And yet, these all add up to what makes Bonekickers so horrendously amazing. Not since the hallowed perfection of Sunset Beach has any show pulled off so-bad-it’s-good to such genius effect. Whether it actually attempts to do this is another matter altogether – it’s hard to believe that BBC One would spunk money up the walls on a hi-def drama that ticks every box a sitcom should. So fingers crossed, for the sake of comedy, they won’t ever actually realise.

Friday, July 04, 2008

Single Reviews 07/07/08

We’re back! And Christ on a bike, have we developed a hatred for technology. And fucking PC World. We’d apologise for the stoppage, but frankly, we feel more deserving of an apology ourselves. So, if any of you happen to work for the unqualified scumfest that is PC World, please feel free to get in touch with some resolute grovelling. The rest of you can read the Single Reviews

We kick off on a positive note with our Single of the Week, which comes courtesy of N*E*R*D. The pleasantly bizarre Everybody Nose does give away the farm somewhat, and once again raises questions as to how they can create such masterpieces for other artists but not for themselves. Yet it’s hard not to find something likeable in it, whether the call-to-arms-by-the-tampon-machine chant, the cymbal-tickling beat, or the vigorous swing quality. And much like their greatest productions, it’s a full-on Marmite job.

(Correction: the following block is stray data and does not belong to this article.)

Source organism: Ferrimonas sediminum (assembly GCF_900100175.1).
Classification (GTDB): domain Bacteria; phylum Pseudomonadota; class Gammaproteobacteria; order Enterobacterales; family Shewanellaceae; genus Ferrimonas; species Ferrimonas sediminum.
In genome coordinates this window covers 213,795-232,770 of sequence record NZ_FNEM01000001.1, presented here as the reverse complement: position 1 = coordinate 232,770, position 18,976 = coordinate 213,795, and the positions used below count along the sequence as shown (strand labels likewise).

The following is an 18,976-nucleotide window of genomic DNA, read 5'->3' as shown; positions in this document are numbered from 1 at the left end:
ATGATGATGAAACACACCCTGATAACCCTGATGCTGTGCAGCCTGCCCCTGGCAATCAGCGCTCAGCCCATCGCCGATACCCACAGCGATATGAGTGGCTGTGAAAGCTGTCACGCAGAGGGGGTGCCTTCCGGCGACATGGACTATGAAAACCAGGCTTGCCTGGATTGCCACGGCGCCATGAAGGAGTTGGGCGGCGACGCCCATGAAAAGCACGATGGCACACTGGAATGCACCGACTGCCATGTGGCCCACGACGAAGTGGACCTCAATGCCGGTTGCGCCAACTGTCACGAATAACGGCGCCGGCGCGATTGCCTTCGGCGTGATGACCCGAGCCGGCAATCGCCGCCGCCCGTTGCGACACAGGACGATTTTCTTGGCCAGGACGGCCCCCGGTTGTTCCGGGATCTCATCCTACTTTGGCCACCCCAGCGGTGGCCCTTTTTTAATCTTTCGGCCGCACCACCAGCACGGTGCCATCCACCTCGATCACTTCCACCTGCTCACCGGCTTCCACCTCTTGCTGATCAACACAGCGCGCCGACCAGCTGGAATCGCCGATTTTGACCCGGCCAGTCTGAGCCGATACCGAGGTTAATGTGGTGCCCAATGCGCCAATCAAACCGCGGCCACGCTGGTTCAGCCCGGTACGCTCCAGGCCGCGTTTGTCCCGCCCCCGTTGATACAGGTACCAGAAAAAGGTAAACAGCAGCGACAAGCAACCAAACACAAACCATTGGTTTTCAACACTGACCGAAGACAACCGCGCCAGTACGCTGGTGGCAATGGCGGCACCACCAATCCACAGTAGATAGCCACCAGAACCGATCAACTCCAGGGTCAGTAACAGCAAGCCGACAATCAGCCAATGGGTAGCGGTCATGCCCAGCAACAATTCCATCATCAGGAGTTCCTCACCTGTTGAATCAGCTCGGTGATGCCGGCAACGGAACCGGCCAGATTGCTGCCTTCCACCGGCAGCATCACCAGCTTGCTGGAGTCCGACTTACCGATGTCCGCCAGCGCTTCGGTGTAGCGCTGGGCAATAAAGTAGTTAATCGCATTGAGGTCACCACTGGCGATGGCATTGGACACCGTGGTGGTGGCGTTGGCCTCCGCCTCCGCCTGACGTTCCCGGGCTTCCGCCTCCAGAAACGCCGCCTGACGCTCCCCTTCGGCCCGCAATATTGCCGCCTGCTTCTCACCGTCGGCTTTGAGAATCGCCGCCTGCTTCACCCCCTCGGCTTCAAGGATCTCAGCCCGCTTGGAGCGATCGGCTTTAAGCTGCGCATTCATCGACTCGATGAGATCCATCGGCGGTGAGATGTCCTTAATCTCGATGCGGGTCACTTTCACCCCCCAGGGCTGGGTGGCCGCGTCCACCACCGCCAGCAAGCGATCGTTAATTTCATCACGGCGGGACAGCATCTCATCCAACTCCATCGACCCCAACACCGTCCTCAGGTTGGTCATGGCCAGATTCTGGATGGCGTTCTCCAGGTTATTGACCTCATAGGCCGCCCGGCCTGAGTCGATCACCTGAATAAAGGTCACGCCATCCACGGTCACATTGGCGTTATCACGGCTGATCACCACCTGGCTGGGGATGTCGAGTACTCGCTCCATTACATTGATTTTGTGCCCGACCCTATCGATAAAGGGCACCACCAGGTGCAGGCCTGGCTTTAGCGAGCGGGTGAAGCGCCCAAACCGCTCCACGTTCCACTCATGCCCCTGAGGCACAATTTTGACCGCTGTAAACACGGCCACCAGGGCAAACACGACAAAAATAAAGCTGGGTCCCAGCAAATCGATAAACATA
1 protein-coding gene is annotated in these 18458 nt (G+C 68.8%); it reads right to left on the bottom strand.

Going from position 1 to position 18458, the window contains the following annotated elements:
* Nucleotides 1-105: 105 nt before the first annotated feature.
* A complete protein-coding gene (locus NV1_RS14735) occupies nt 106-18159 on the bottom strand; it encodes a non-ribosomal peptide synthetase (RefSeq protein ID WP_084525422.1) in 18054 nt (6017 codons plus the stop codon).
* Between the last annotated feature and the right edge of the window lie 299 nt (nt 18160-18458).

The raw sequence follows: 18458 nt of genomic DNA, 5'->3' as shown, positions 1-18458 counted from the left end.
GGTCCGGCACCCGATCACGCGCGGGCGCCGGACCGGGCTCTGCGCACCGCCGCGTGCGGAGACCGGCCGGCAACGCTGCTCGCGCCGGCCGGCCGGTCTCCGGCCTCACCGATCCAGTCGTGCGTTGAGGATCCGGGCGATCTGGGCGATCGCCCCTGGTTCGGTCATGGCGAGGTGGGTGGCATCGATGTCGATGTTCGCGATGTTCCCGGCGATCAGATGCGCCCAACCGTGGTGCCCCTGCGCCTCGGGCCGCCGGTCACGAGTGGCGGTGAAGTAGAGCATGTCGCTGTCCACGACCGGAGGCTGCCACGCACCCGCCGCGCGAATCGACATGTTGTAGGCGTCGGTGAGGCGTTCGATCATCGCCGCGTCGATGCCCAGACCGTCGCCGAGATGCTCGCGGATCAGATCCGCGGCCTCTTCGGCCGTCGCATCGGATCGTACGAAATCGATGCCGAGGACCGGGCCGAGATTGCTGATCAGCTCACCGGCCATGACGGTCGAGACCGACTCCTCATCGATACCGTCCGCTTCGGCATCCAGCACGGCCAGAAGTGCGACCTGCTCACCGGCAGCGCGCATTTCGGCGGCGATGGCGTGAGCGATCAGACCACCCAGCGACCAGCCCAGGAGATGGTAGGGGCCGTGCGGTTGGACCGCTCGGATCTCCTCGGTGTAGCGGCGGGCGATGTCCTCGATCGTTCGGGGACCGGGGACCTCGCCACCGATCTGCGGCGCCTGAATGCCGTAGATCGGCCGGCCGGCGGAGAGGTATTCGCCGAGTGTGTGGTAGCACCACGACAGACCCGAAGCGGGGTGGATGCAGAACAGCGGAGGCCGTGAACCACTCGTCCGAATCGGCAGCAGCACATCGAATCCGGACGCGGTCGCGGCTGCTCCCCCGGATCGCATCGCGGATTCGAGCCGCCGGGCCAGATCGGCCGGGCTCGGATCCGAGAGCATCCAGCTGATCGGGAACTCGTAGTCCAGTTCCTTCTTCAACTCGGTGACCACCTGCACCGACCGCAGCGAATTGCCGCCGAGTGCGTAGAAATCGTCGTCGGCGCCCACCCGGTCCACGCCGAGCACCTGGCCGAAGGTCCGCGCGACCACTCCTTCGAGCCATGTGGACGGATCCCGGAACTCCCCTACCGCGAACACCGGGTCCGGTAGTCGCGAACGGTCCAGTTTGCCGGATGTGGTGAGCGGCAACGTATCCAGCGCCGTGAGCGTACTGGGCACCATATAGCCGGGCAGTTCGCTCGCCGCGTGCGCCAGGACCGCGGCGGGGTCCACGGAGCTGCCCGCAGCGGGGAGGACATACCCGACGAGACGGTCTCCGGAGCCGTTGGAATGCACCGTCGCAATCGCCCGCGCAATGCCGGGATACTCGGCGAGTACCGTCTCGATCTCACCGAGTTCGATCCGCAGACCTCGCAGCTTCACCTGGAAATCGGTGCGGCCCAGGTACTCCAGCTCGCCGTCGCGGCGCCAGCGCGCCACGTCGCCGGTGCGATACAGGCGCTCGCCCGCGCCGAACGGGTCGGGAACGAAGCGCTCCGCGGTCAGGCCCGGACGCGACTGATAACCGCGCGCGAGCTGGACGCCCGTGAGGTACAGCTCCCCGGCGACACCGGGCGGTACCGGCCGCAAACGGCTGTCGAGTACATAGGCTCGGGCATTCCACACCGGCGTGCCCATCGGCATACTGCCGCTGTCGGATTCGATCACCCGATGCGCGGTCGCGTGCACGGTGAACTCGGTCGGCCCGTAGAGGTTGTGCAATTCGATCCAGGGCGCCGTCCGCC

Next up, two junior constituents of All-American R&B royalty converge for a potentially monster alliance. Specifically, Jordin Sparks and Chris Brown, who unite for the mid-tempo demi-ballad No Air. While it remains a mystery that the seemingly made-for-radio Tattoo never warranted a release, No Air carries a similarly surefire manner about it, if perhaps a tad safe for it.

Another pairing - albeit far less successful - comes via the unlikely coupling of Dizzee Rascal and Calvin Harris. Squidgy, bland tinned disco elbows any iota of quirky grime firmly out of the way, making Dance Wiv Me a black mark on the careers of both parties, with the fungal, atonal, tiresome mutterings of Calvin Harris functioning only to make Dizzee’s barely-bogstandard contribution appear less dire.

Finally, and only marginally less shit than the stodgy stools wrenched out in the previous review, The Kooks undrape yet another folky fuckfest with languid attempts at sunbeams ’n’ smiles. Quite how they think they can pull off a happy tune with such a offhand, aloof manner is lunacy, yet Shine On is the squillionth example of such futility in their short career, and proves they’re as boring as they are undernourished.